The Senate race he kept very close to the vest, because this is something where it’s one-on-one, member to member. I know that he told me once, in ‘94, when he had made his decision to quit, he told me that the thing he hated most about being majority leader was that the guys, meaning the senators, would bring their personal problems to him, and he really hated being Dear Abby. And I didn’t ask, because I thought it was, it would be in bad taste, but you felt like saying, “What, that they couldn’t get it up with their girlfriend? Or what are we talking about here?” But he was sincere about that, and I think he, I don’t doubt that he meant it.

So, the Senate majority race was very closely held. Gayle Cory, who passed away in 1996, was probably the best positioned to know anything about it on the staff, because she had worked with Mitchell when he was a Muskie staffer back in the ‘60s, so they knew each other from before and they were sort of more or less almost on first-name terms. I mean he, she didn’t call him George in the office, obviously, but she called him Senator like everybody else did, but they were pretty good friends.

But what was, what I found amazing was that he must have known how this was going to go down, because Danny Inouye was running against him and Danny Inouye had been in the Senate since 1946 or something – well, maybe that’s not right, but a really long time – from Hawaii, and kept getting reelected with eighty percent of the vote every time. So I thought that Inouye might have a better shot at it because he’s, after all, he had seniority, been there since God, and you know, why Mitchell? And then of course Mitchell walked away with it, and they made it, they made… what do you call that?

DD: Confirmation? Unanimous?

AJ: Yeah, they made it unanimous, because it seemed like there were only going to be about three or four guys holding out, so that’s what they did.

DD: When did you first meet Senator Mitchell, or then George Mitchell? And then can you reflect on your impressions on him overall and what his most significant accomplishment was?

AJ: I met Mitchell in 1971, I think. But he would have absolutely no memory of it, because at that point in time I was, I was sort of a munchkin in the campaign situation, and I never really worked on the campaign. He was working on Muskie’s campaign for the Democratic nomination for the presidency, I really always worked at Muskie’s Senate office so I was never actually – I didn’t spend a lot of time in the campaign shop downtown.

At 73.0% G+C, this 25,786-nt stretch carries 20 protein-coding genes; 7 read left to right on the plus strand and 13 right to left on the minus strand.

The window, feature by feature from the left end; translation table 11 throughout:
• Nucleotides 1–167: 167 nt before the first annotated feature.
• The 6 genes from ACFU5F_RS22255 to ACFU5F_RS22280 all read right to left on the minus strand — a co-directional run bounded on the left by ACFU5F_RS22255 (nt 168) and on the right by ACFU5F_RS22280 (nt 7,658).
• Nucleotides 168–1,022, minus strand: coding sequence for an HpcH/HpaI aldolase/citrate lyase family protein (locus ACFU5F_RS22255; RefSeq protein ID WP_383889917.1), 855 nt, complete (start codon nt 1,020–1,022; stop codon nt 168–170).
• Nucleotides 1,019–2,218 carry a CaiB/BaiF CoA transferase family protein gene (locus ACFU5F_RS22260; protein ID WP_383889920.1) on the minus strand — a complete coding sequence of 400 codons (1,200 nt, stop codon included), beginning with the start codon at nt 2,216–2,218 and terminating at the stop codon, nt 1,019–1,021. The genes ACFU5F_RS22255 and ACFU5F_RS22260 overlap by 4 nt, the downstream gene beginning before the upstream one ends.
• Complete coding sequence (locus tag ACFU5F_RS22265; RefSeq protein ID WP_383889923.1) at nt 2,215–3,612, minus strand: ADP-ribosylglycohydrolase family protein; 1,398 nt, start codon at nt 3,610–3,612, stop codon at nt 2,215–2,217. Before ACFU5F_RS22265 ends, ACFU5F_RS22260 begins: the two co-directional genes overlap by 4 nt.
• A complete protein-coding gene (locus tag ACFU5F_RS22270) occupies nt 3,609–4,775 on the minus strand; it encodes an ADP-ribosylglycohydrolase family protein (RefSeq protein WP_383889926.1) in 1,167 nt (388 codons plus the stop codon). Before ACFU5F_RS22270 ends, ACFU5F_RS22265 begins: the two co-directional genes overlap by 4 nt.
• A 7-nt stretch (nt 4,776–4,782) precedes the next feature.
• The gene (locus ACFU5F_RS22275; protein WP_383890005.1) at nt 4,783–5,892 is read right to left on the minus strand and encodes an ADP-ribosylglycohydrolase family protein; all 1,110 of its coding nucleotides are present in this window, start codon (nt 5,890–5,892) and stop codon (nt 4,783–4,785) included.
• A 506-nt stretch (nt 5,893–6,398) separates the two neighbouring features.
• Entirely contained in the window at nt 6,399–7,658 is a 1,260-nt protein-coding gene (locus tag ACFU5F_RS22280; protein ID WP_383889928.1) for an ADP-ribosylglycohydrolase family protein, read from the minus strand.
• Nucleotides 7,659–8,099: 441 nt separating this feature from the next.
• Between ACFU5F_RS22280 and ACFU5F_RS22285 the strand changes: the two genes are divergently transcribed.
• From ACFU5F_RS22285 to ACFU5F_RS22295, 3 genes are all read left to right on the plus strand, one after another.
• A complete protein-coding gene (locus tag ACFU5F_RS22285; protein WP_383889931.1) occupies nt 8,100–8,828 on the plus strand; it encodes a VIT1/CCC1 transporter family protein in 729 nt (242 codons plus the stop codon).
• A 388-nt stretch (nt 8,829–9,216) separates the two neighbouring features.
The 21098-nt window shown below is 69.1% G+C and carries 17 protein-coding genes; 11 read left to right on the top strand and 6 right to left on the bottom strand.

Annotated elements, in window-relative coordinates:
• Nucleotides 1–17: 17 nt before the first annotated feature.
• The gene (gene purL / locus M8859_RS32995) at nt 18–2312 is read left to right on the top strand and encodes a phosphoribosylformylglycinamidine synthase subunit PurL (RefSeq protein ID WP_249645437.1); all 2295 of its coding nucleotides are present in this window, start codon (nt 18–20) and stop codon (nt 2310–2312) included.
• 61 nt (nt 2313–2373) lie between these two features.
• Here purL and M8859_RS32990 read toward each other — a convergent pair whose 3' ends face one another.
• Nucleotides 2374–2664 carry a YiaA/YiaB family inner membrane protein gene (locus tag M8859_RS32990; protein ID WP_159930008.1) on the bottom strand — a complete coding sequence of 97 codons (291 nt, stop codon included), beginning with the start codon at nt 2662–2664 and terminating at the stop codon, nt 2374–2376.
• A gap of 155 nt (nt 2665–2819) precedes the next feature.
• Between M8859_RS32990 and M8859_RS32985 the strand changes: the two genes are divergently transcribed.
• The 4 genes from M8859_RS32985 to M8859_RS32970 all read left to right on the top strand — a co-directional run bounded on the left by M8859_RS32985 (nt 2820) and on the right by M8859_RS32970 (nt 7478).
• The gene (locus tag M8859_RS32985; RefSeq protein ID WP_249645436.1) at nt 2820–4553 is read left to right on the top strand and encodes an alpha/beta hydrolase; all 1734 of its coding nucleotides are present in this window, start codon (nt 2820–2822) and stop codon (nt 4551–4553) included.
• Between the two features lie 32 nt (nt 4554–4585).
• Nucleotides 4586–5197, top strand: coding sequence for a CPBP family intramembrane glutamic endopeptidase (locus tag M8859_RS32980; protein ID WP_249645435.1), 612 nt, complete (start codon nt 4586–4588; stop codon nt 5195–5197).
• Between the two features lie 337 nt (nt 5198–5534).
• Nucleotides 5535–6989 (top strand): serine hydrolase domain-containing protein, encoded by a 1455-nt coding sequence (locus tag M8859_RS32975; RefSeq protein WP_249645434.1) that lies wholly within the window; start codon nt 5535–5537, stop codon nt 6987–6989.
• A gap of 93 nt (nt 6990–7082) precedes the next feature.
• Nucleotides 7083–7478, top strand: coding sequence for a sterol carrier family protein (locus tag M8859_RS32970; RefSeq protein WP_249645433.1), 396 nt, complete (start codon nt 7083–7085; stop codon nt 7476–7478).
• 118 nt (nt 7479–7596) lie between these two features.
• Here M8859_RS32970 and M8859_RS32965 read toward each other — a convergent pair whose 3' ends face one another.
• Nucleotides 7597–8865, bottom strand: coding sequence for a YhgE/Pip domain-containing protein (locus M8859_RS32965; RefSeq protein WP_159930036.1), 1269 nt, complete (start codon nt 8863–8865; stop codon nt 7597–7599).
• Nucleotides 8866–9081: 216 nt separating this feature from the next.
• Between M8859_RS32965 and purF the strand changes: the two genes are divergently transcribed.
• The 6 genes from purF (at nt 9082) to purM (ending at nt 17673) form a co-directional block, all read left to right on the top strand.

I met him in his recent incarnation at an evening event at the White House in 1980 when, just about a week before he was going to be sworn in, or maybe it was the day before, it was very close in time, when Muskie had already been confirmed as secretary of state and then Mitchell came in about a week later and was the senator. He stayed for a while at the Sheraton I think it was, I can’t remember which one, one of those two big hotels across the park, and because I lived in Mt. Pleasant at the time, I got the chore of driving him to the office every day. So I would pull up in my battered old Volkswagen, which is what it was, and he would hop in and we would go to the Senate.

And he would ask me, of course every day, “Well, what are we going to do today?” And I would tell him and he would say, “That’s,” you know, “this place is so ridiculous. When I was a judge I knew what my schedule was going to be for years in advance,” blah blah blah. He kept saying that and he would, every so often I would drive him to Brooks Brothers so that he could buy another blazer. We figured he must have a whole wardrobe full of the damn things, because he had a huge number, I mean he wore blue blazers all the time.

But he was, he became more sartorially, acceptable as time passed. Because initially, there was this striped belt that he wore, he insisted on wearing, that drove many of the females in our office especially nuts. But that, he wasn’t scruffy, however, he was always sort of tidy. But he looked like the sort of guy who might have been born wearing a shirt and tie and carrying a briefcase, he was not, casual is not a word I associate with Mitchell.